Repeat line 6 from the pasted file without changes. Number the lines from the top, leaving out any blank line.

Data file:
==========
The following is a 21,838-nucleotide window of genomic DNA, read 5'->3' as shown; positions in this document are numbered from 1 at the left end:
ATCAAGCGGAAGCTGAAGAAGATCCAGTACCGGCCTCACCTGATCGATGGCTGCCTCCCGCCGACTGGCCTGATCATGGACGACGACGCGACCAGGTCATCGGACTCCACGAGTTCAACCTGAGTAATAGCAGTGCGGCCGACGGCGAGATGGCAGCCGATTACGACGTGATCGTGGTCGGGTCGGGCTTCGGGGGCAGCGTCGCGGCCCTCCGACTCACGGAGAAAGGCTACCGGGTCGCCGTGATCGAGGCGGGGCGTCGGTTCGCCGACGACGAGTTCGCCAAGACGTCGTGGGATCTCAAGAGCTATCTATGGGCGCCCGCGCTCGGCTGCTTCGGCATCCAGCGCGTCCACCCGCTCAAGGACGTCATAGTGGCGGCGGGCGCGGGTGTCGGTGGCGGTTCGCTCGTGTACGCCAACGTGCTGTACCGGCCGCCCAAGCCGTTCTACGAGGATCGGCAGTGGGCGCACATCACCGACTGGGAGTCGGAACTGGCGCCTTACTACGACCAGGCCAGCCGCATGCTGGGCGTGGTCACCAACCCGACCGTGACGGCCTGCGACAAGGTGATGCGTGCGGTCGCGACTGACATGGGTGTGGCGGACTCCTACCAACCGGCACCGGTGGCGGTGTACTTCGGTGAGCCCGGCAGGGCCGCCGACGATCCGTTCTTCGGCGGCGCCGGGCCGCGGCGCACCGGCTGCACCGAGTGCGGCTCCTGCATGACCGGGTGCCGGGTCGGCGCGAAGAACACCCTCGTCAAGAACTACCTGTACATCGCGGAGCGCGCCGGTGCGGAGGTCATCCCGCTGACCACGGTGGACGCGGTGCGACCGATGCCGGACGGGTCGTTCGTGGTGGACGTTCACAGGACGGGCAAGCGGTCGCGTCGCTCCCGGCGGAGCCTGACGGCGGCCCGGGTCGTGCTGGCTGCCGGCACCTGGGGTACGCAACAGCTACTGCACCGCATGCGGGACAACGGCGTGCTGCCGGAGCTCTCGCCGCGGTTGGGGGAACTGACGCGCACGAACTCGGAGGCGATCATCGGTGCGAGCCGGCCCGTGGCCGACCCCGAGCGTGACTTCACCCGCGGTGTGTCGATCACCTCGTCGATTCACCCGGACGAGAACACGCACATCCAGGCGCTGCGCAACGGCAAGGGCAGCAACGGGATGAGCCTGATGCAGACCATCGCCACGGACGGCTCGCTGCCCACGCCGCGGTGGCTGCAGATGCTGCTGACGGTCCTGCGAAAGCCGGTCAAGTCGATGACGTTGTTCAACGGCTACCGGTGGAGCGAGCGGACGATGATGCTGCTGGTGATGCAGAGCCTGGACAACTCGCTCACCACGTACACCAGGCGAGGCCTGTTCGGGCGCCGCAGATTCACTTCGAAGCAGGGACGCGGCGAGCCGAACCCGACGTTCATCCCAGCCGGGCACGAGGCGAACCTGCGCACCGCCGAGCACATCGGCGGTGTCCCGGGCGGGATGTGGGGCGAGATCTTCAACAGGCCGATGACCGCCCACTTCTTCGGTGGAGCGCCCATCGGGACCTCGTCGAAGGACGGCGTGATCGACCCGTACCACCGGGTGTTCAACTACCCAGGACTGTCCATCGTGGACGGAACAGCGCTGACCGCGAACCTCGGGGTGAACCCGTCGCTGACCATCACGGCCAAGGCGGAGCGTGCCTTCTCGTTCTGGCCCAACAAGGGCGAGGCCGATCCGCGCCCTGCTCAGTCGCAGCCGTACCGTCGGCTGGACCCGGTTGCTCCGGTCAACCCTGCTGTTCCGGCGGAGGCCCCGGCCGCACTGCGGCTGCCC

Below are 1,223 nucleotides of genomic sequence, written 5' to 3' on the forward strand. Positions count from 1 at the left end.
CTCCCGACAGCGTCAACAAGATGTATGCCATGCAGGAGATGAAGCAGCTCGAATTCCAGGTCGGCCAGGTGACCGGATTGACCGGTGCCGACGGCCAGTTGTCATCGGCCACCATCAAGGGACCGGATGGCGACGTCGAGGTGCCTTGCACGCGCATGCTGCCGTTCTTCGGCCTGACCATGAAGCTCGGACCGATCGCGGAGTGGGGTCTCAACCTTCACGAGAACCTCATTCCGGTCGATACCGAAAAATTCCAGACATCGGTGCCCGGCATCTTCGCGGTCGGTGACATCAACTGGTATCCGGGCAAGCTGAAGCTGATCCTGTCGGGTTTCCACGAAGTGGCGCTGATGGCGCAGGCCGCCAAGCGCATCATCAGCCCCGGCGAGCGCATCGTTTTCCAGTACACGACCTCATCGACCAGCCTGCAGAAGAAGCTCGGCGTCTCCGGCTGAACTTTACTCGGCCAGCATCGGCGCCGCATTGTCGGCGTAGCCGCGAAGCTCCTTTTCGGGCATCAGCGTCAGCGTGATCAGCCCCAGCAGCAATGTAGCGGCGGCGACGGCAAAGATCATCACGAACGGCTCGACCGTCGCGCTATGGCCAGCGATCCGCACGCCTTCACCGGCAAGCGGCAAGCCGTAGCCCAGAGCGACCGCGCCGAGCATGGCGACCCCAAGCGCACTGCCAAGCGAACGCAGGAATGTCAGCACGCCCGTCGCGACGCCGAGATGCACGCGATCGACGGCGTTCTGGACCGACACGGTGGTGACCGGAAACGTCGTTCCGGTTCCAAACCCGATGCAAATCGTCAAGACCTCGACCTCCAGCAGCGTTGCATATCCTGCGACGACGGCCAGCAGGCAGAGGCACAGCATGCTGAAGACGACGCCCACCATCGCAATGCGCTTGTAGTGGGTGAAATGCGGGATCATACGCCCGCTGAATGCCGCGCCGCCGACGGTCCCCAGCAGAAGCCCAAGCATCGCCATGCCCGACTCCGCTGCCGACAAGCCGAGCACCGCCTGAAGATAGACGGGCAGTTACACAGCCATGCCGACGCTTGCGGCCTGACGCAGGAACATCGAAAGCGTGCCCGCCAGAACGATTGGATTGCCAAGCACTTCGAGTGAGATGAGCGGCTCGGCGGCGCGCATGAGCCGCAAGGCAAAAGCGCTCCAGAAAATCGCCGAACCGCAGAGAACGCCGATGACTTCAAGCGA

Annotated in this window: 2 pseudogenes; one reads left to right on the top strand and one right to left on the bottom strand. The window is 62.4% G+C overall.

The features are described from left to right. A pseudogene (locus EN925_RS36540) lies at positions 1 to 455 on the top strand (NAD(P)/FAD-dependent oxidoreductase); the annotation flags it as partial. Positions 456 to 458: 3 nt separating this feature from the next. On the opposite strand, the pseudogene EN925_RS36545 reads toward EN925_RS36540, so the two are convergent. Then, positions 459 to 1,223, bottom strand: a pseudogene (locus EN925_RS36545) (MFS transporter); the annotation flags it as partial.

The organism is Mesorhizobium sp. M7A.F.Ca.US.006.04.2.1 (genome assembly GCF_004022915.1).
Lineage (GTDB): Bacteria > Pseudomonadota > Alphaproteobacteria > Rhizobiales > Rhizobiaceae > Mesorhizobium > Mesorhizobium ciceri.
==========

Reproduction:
The features are described from left to right. A pseudogene (locus EN925_RS36540) lies at positions 1 to 455 on the top strand (NAD(P)/FAD-dependent oxidoreductase); the annotation flags it as partial. Positions 456 to 458: 3 nt separating this feature from the next. On the opposite strand, the pseudogene EN925_RS36545 reads toward EN925_RS36540, so the two are convergent. Then, positions 459 to 1,223, bottom strand: a pseudogene (locus EN925_RS36545) (MFS transporter); the annotation flags it as partial.